“Why’d you call me?” Black (Trevante Rhodes) asks Kevin (André Holland), with coiled desperation, in the final chapter of Barry Jenkins’ Moonlight (2016). Black is emboldened by several glasses of wine, yet there’s an implicit mix of yearning and fear in his probing, as he sits in a blood-red vinyl booth at the Miami diner where his childhood friend now works. Moments before posing this key question, Jenkins has held Black’s gaze on the diner’s door, teasing the possibility that he might get up and walk away.
But an enigmatic call in the night from Kevin has brought Black from Atlanta to this yellow-lit diner. He’s come too far to leave now—he’s followed the open road like a thread of hope. We imagine his head on that drive, full of desire and sandy saltwater memories of his brief sexual encounter with Kevin on the beach years ago, when they were teenagers, and Black was known as Chiron (Ashton Sanders). Here now, Black stays and unwraps himself slowly; Rhodes has the physicality of a warrior but his vulnerability is profound. Black’s question puts it all on the line, but Kevin falters around an explanation. Instead he walks to the jukebox and puts on the song that turned his mind back to Black—Barbara Lewis singing “Hello Stranger”—and lets it answer for him. The swoony lyrics say it all.
Time slows down; space reduces to just these two black men’s bodies. As Lewis sings, Kevin pauses, touching his neck, exposed in the song’s confession, and Black is enthralled, unable to look away. They exchange glances, cautiously, then more confidently, as Kevin returns to the booth. Black is wary, lowering his eyes, as Kevin, now less guarded, looks directly at him. What transpires between these men isn’t just a quiet, emotional revelation—it’s empathically sexy too.
Moonlight’s interlude at the diner begins and ends with the jingle of a bell. The sound demarcates this physical space from the rest of the world of the film; a space that has a distinctly romantic mood. This heady romanticism is just as acute in Wong Kar-wai’s In the Mood for Love (2000), in two short scenes that also unfold in a diner. Here, in 1960s Hong Kong, neighbours Chow Mo-wan (Tony Leung) and Su Li-zhen (Maggie Cheung) take the first tentative steps toward romance, as they discover their spouses are having an affair with each other. Slow plumes of cigarette smoke act as visual motifs, taking us in and out of the first diner scene where Chow and Su drink coffee as Nat King Cole serenades in Spanish. Words are measured and few, but a close-up on Chow’s hands holding a cigarette, and the elegance of Su’s melancholy gaze, linger.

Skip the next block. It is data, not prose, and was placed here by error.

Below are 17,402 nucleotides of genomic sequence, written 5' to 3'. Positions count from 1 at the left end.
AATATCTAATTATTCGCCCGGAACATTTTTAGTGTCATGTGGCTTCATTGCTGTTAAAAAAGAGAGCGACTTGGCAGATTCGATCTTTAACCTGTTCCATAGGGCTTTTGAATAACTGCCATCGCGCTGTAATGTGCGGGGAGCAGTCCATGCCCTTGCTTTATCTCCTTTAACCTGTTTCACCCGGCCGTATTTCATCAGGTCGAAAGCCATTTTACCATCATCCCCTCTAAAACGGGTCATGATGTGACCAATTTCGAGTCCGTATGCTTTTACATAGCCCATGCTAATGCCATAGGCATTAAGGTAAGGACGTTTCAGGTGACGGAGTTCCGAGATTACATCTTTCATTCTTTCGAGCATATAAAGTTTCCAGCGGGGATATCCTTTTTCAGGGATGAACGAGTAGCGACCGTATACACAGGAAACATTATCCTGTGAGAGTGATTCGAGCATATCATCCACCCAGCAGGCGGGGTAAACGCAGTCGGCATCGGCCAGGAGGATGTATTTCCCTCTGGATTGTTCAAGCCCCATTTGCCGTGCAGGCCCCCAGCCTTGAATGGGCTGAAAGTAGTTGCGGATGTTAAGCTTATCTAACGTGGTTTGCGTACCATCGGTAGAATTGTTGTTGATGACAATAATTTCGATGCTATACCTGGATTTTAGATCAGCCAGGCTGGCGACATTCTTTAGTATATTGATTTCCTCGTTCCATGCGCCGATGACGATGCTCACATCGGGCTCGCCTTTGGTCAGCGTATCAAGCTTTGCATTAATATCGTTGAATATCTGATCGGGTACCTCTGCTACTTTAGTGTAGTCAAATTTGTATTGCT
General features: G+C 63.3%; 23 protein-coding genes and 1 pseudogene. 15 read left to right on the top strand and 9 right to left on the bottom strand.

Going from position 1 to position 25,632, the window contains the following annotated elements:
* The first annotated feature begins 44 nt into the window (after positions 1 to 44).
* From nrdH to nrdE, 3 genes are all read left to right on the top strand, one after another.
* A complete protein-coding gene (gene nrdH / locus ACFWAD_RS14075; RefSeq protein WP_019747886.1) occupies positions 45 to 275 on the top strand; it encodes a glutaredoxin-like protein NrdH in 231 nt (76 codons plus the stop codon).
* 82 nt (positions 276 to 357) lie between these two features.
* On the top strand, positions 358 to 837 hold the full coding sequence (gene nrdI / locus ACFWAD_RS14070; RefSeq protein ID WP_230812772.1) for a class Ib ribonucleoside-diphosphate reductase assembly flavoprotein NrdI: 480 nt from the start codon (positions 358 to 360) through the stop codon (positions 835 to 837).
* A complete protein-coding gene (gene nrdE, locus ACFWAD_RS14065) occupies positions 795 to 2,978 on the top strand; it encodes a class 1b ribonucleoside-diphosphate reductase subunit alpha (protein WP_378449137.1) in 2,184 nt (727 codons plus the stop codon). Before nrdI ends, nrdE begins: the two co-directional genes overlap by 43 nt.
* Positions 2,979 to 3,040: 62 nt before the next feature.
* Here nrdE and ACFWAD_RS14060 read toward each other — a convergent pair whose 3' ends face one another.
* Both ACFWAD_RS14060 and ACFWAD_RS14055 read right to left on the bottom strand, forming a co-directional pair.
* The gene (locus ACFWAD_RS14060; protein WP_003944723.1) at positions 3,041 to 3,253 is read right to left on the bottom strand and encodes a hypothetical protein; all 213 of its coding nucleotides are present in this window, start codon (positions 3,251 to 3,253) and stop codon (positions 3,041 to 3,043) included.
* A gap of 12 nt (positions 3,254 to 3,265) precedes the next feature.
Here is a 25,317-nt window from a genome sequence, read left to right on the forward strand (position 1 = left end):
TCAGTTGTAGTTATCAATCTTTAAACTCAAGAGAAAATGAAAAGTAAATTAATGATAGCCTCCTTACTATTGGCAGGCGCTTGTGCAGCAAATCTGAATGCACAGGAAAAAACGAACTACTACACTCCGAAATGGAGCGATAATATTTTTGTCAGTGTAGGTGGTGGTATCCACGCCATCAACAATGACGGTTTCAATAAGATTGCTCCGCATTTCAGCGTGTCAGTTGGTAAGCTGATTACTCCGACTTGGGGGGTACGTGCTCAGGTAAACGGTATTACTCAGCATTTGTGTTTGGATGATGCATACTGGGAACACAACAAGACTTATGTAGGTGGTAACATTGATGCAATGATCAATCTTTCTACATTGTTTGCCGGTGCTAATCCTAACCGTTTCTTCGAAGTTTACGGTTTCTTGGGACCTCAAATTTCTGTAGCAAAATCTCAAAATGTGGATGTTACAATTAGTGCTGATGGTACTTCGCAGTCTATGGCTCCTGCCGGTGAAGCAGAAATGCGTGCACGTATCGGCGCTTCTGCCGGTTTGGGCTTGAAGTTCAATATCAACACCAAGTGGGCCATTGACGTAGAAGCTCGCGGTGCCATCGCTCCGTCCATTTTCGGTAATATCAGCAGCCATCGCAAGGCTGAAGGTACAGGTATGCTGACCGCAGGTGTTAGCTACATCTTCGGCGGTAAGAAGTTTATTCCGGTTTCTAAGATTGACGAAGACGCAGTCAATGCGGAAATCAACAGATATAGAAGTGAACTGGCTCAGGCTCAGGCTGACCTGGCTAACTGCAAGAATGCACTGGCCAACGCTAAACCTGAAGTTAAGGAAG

Through gesture and framing, the diner becomes erotically charged. But this is just one of its cinematic functions. Scenes set in a diner offer a pause. It’s a space that provides respite and sustenance—a stop on the road, or at the end of a journey. Characters sit still and the camera rests like a spotlight on their behaviour. We concentrate on them as they concentrate on each other. We expect conversation, like the torrent of words Quentin Tarantino delivers in the diner-scene bookends in Pulp Fiction (1994); and silence, when words fail or prove futile, an idea that Jean-Luc Godard’s Bande à part (1964) plays with in its iconic “minute of silence.” In films as thematically and tonally varied as Sullivan’s Travels (Preston Sturges, 1941), Diner (Barry Levinson, 1982), Alice Doesn’t Live Here Anymore (Martin Scorsese, 1974), Taxi Driver (Martin Scorsese, 1976), After Hours (Martin Scorsese, 1985), Blue Velvet (David Lynch, 1986), Mulholland Drive (David Lynch, 2001), Thelma & Louise (Ridley Scott, 1991), Paris, Texas (Wim Wenders, 1984), Coffee and Cigarettes (Jim Jarmusch, 2003), Certain Women (Kelly Reichardt, 2016), and The Friends of Eddie Coyle (Peter Yates, 1973), characters in diners sit and look at each other to uncover secrets about themselves.